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Put an Egg on It

8 Facts to Egg on Your Egg Eating

Eggs are an extremely versatile part of a healthy diet. Not only are they accessible and affordable for most people, they are a high quality source of nutrients that can be incorporated into meals in a number of ways. While often grouped with dairy products, eggs are quite different in their nutritional value. Birds eat both plant and animal products, and their diet contributes to the vitamins and minerals found in eggs.

Here are eight essential facts about eggs.

1. Eggs are full of all sorts of nutrients.

Eggs contain as many as 18 different proteins, vitamins and minerals. Including, but not limited to, iron, zinc, copper and vitamins A, D, E, K and all the B vitamins. Moreover, eggs are a rich source of minerals that can be difficult to find in other foods, such as selenium and iodine. All of which makes eggs the foundation of a very nutritionally efficient breakfast.

2. Protein is present and more than accounted for.

Not only does an egg offer 6 grams of protein, but it also counts as a complete source of protein, meaning one egg contains all eight essential amino acids. In fact, eggs are such a good source of protein they are used as standard reference to evaluate the protein content in other foods.

3. Reports of bad cholesterol have been greatly exaggerated.

Many people assume that eggs have a high amount of bad cholesterol. However, recent research has shown that eggs have a much lower cholesterol content than previously attributed and healthy adults can enjoy eggs without impacting their risk of heart disease. A medium egg contains a third of the recommended daily limit on cholesterol. If you are concerned about cholesterol, try making your breakfast with one whole egg and two egg whites to limit the cholesterol from the yolk.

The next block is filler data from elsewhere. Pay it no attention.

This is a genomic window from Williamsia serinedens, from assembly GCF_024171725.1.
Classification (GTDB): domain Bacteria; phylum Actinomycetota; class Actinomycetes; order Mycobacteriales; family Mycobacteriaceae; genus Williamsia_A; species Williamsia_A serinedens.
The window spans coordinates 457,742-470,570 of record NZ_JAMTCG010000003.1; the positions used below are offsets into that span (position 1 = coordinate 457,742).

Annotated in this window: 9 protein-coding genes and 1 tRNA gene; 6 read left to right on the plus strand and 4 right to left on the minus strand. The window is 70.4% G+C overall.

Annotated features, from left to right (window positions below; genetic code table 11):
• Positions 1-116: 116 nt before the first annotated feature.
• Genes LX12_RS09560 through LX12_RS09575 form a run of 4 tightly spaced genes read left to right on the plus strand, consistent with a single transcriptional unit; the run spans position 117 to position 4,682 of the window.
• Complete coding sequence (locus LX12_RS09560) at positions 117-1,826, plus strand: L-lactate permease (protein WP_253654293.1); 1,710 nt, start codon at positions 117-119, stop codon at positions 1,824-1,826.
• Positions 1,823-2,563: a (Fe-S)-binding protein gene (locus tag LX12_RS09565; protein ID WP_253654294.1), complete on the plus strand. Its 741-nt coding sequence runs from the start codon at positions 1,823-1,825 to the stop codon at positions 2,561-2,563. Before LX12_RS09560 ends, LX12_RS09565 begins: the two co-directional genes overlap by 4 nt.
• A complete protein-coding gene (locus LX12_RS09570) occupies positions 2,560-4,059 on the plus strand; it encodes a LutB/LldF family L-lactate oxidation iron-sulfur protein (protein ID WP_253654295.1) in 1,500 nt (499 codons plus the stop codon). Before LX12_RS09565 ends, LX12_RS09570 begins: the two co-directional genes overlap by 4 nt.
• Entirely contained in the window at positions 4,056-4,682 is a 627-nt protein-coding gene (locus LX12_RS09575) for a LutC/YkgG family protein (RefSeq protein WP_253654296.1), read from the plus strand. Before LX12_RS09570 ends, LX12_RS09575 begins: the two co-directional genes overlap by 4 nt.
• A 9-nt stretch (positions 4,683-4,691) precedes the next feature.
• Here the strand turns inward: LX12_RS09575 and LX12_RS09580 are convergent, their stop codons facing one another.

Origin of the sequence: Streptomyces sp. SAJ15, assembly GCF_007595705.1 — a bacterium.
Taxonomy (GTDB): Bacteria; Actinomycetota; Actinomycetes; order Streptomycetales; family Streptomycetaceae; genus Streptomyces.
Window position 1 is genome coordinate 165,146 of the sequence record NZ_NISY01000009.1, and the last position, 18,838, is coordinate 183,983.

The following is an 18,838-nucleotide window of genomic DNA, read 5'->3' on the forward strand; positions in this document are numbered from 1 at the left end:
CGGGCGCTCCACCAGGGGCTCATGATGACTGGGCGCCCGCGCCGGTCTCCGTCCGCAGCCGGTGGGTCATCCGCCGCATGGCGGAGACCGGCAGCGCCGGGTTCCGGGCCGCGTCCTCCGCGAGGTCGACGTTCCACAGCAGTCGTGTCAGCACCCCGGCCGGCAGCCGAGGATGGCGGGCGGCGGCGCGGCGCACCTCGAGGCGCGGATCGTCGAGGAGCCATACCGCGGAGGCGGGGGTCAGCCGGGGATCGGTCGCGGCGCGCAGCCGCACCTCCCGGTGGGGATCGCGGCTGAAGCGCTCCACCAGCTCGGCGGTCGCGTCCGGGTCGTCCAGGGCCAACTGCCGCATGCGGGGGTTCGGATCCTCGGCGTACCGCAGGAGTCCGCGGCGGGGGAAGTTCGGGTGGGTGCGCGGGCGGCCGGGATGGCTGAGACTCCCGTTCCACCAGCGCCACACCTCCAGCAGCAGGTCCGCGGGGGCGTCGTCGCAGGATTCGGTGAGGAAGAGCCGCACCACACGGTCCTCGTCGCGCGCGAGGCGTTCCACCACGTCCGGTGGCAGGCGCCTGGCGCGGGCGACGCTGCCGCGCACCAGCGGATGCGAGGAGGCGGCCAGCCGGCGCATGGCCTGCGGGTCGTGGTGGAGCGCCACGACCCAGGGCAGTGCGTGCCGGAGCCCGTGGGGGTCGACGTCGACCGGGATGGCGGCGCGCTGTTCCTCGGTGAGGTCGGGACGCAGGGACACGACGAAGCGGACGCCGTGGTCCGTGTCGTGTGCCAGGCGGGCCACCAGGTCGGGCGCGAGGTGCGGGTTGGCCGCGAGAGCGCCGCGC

4. The yolk should not be skipped.

Blending full eggs and just whites now and then may benefit your cholesterol, but try not to skip the yolk too often. It is in fact better for you than the egg white. Almost half the protein is found in the yolk, which also has the majority of antioxidants, minerals and vitamins.

5. Eggs support your weight management in more than one way.

Eggs contribute more to weight management than just being part of a healthy diet. Because eggs are very filling, you’re less likely to eat as much or snack throughout the day. Furthermore, the quality protein content helps to build muscle and stay energized which can support fitness efforts to lose weight. Protein after exercise is particularly beneficial for muscle repair.

6. Most egg allergies are eventually outgrown.

Egg allergies are very common in children and while this requires the strict avoidance of eggs and foods containing egg, about 70 percent will outgrow an egg allergy by age 16.

7. Safety checks are simple.

Allergy aside, the primary health concern when eating eggs is salmonella. Cooking eggs completely at high temperature for a long period of time – think: poached, scrambled or hardboiled – can minimize this risk significantly.

Freshness can also be a factor. Eggs are best stored in a refrigerator and will usually last for around three weeks. Placing an egg in a glass of water is a simple way to test whether the egg is still fresh: a fresh egg will drop to the bottom and a bad egg will float.

8. Cooking options are endless.

Eggs can be part of a wholesome diet in many ways. Most people have their favorite cooking methods and slightly more involved recipes can provide new and exciting ways to incorporate eggs into your diet.